The NHL’s Return to Play format gives the Montreal Canadiens an unexpected chance to make the 16-team playoffs if they can eliminate the favoured Pittsburgh Penguins in a best-of-five series during the initial play-in round.
While it goes without saying that Carey Price, Shea Weber, Brendan Gallagher, and Jeff Petry have to be at their very best if Montreal has any shot, there are other Habs who will need to step up in a big way if they hope to pull off the upset.
While the Penguins are wary of facing an in-form Price who could steal three games on his own in a shortened series, Sidney Crosby will have Phillip Danault to deal with virtually every time he steps on the ice. If the Canadiens’ top line of Danault, Gallagher, and Tomas Tatar, one of the most effective trios in the league over the past two seasons, can shut down Crosby and his linemates while producing offensively, Montreal will have a fighting chance.
Danault continues to establish himself as one of the top two-way centres in the NHL and should be a Selke Trophy finalist in the not too distant future. He was on his way to posting career-best numbers with 47 points in 71 games before the season was paused.
The task for Danault and his line will be made even tougher by Jake Guentzel, who is expected to return after recovering from shoulder surgery. He scored 40 goals last season and had 20 goals in 39 games this year while playing mostly on Crosby’s wing.
“We’ll be facing arguably two of the best players in the world. It’ll be a challenge. But like any athlete, I think you look forward to testing yourselves, and you look forward to seeing how you hold up in those situations. It’ll be a test for our group, for sure, especially with a lot of guys that haven’t been given that playoff experience. We’ll see how we stack up,” Gallagher said.
Considering that general manager Marc Bergevin sold multiple assets at the trade deadline, including Ilya Kovalchuk, a healthy Jonathan Drouin will be a welcome addition to the Habs’ top six. His playmaking skills were sorely missed during his lengthy injury layoff.
Drouin had 15 points in 27 games before wrist and ankle injuries put an end to his regular season. It was arguably his best stretch as a Hab. If he can rediscover that form and some chemistry with Max Domi (assuming he’s cleared to play), Drouin will be a difference-maker on the power play and at 5-on-5.
Drouin’s last playoff appearance came in 2016 when he put up 14 points in 17 games to help the Tampa Bay Lightning reach the Eastern Conference Final. His ability to produce will be crucial to take some pressure off Montreal’s top line, who will need to be dominant at both ends of the ice.
Paul Byron’s absence for all but 29 games this season left a noticeable hole in the Canadiens’ lineup. The team missed his blazing speed and versatility. Although he struggled before going down with a knee injury in November, Byron excels in every facet of the game and brings many intangibles to the table, including determination and leadership.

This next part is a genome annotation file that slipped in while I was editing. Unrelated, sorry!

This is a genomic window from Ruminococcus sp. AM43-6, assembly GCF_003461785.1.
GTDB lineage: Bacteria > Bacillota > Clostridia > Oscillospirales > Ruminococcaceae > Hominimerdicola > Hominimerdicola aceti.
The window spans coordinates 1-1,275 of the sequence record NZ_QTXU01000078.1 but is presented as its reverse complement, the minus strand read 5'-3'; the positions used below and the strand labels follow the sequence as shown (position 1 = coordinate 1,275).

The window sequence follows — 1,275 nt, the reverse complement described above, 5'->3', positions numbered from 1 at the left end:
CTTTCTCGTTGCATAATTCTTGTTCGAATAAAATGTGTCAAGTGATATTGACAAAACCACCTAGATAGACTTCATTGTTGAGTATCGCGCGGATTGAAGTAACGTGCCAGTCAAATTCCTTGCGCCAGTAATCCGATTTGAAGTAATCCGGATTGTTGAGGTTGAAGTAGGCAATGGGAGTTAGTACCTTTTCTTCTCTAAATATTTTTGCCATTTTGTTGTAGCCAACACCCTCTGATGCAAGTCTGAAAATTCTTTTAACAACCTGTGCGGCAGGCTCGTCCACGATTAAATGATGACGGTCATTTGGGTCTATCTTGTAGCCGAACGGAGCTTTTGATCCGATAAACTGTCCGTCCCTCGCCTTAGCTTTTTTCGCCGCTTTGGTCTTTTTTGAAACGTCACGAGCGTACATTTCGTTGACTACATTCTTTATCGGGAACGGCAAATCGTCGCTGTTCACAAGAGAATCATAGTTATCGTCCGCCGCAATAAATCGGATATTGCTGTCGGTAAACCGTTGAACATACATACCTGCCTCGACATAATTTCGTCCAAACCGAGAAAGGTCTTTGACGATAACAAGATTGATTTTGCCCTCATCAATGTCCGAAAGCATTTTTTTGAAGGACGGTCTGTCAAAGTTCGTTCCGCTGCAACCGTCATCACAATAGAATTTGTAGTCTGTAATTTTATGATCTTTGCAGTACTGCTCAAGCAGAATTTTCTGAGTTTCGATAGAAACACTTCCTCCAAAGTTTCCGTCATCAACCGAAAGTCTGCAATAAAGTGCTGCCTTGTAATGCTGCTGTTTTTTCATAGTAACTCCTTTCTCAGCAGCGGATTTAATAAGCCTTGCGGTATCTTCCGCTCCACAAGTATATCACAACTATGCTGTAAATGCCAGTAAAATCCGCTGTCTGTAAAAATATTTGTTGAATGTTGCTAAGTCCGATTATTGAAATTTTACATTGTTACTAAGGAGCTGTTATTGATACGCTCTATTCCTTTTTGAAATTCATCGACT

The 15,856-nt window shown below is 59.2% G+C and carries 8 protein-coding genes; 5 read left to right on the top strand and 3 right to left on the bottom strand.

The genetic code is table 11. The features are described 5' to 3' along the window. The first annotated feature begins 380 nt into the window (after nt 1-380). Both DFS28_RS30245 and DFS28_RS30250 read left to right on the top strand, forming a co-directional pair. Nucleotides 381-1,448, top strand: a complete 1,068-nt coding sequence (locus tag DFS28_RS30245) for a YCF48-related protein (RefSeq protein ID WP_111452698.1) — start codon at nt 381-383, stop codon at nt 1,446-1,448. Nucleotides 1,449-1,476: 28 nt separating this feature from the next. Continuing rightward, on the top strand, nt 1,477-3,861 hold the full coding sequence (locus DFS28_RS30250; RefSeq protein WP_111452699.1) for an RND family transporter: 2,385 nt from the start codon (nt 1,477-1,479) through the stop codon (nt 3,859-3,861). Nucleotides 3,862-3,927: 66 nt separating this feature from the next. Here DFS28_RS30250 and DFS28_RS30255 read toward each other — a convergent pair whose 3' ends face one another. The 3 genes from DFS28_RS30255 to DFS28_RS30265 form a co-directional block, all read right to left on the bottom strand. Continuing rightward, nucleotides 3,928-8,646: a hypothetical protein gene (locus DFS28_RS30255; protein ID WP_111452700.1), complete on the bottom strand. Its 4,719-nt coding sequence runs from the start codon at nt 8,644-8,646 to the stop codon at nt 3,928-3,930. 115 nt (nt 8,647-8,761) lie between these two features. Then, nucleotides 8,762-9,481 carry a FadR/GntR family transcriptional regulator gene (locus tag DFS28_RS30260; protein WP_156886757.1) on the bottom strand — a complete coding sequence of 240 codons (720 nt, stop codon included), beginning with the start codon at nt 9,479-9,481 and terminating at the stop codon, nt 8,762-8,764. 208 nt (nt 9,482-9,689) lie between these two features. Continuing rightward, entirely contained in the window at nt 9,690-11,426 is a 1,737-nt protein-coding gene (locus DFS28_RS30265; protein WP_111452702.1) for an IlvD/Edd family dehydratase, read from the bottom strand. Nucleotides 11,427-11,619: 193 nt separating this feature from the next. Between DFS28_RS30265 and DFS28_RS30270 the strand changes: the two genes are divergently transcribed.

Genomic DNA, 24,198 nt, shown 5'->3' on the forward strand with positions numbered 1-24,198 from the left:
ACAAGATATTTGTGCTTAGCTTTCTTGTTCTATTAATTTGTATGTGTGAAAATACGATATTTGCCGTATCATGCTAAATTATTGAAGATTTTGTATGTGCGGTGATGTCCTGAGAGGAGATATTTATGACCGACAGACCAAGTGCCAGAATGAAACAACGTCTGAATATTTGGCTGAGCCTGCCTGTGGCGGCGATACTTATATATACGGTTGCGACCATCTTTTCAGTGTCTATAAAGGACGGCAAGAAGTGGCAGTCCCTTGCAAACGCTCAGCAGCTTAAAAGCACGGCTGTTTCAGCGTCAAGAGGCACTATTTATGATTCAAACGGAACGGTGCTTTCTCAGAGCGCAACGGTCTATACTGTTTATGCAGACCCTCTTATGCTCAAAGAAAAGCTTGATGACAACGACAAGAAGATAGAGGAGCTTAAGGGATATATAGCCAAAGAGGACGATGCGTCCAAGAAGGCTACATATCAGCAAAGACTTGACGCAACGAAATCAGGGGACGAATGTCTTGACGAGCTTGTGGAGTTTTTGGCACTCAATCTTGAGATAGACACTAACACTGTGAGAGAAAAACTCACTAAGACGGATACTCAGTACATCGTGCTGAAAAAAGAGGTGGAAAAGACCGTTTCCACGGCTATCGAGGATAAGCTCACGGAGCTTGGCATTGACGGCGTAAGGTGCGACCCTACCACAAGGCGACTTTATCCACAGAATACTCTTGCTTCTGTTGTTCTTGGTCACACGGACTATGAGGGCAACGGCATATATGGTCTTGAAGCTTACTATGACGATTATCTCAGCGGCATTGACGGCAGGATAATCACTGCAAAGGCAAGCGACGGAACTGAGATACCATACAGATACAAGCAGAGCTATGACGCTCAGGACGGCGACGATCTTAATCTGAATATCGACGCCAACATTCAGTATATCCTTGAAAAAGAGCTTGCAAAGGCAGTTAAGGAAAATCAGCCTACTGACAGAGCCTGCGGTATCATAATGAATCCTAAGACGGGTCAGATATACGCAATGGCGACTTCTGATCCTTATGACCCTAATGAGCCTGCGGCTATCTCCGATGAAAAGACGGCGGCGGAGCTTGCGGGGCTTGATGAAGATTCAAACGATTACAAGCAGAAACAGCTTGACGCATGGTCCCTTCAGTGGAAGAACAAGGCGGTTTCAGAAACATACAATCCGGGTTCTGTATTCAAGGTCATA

The Canadiens were 11-5-3 with him in the lineup and 16-21-5 without their assistant captain before he returned in February. The 31-year-old had back-to-back 20-goal seasons in 2016-17 and 2017-18. Like Drouin, Byron’s secondary scoring and his all-around game will be key to Montreal’s success.
“He works hard every single shift. He can make plays, he can block shots, he kills penalties; he literally does everything you can ask of a player,” Domi said of Byron.
Top to bottom, the Habs’ group of defensemen will have to be better than they were in the regular season to help Price keep the puck out of their net. It starts with Weber and Petry, but Ben Chiarot will also play a vital role.
He rose to the occasion during his first season in Montreal, putting up a career-high 21 points while playing primarily on the first pair alongside Weber. He also averaged almost seven minutes more ice time this year than his career average.
Chiarot is a stabilizing presence next to the captain thanks to his complete game both at even strength and on the penalty kill. The duo is tough to play against for the opposing team’s best players and they will have to shut down Crosby, Evgeni Malkin, and company if the Canadiens want to advance to the 16-team playoffs.
The Canadiens are the underdog against the Penguins; they are the no. 24 seed after all. They will need a lot of things to go right to win the series, but these key players can be difference-makers. A fresh start will rejuvenate the team, and this sudden opportunity is one they will not want to waste.